, NAIROBI, Kenya, July 24 – The Kenya National Union of Teachers (KNUT) Secretary General Wilson Sossion says the Ministry of Education should close schools one week early to stem the rising cases of arson in public institutions across the country.
While maintaining that the arson cases were as a result of change in term dates, Sossion pointed out that students are fatigued and explained that the fires in schools indicated they were stressed.
He told Capital FM News that if this does not happen, the union will ask its members to close schools to save the institutions.
“If he doesn’t close schools we will ask our members to close schools to save the institutions. These children must be given a break if we are to save schools. There is a lot of tension and it is wrong to continue keeping them in schools much longer,” he said.
He further stated that the period of time will allow the ministry organise itself and for students to come back to a fresh start.
“Three weeks are enough to allow the ministry organise itself and for students to come back fresh.
The Ministry of Education had extended the second term and directed that schools should close on August 12.
Sossion’s sentiments come in the wake of the latest incident where eight students from Sunshine Secondary School in Nairobi were detained at Lang’ata Police station after they were arrested Friday night for attempting to burn their dormitory.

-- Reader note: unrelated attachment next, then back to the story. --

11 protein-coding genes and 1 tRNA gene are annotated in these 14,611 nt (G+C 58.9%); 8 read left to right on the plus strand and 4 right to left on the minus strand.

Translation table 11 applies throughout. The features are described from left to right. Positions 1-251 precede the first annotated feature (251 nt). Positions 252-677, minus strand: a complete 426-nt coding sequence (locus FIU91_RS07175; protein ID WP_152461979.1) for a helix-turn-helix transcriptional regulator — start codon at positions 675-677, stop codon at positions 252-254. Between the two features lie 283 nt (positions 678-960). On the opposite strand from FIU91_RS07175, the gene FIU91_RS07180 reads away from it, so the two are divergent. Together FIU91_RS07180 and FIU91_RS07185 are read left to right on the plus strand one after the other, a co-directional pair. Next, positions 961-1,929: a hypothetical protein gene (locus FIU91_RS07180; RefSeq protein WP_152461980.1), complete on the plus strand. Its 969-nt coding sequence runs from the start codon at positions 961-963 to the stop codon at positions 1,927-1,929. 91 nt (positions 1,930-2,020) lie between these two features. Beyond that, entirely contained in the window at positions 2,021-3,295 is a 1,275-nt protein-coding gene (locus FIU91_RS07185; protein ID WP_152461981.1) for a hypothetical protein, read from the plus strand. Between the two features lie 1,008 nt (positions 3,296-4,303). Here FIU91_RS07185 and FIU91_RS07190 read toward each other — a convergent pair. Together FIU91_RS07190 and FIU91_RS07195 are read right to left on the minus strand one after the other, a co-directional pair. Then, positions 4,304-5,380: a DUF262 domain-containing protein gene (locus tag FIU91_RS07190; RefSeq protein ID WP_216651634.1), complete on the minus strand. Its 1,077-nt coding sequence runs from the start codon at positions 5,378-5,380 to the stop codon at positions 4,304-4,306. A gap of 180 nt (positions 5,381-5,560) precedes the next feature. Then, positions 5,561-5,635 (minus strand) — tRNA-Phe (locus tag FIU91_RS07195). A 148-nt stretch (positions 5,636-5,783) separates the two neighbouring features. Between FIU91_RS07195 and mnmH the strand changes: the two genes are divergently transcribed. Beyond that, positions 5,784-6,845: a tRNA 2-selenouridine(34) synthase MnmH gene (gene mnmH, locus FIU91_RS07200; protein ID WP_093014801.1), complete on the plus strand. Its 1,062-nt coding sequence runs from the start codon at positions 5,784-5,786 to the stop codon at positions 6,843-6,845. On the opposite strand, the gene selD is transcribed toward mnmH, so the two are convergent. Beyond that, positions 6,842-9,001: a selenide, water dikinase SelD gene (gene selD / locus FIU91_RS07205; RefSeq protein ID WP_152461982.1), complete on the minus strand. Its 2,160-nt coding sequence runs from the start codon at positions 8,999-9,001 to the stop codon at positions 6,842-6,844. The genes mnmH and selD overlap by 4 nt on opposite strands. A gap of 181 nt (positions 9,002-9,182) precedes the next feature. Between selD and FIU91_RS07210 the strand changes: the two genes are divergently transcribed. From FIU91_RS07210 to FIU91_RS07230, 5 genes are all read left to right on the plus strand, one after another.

Lang’ata police chief Elijah Maina said that the students are under investigations and “are likely to face charges on Monday.”
Police have intensified a crackdown on arson cases in schools after President Uhuru Kenyatta warned students against burning schools and destroying property as the number of institutions affected hit 100.
The Head of State said action will be taken on anyone found engaging in such activities because it is affecting the education sector.
Police reports show 99 students and five teachers have been charged in the past three months for engaging in arson attacks reported in almost all counties.
Principals and school heads were also given the leeway to shut down institutions should they detect arson plans so as to avert a crisis that puts lives at risk.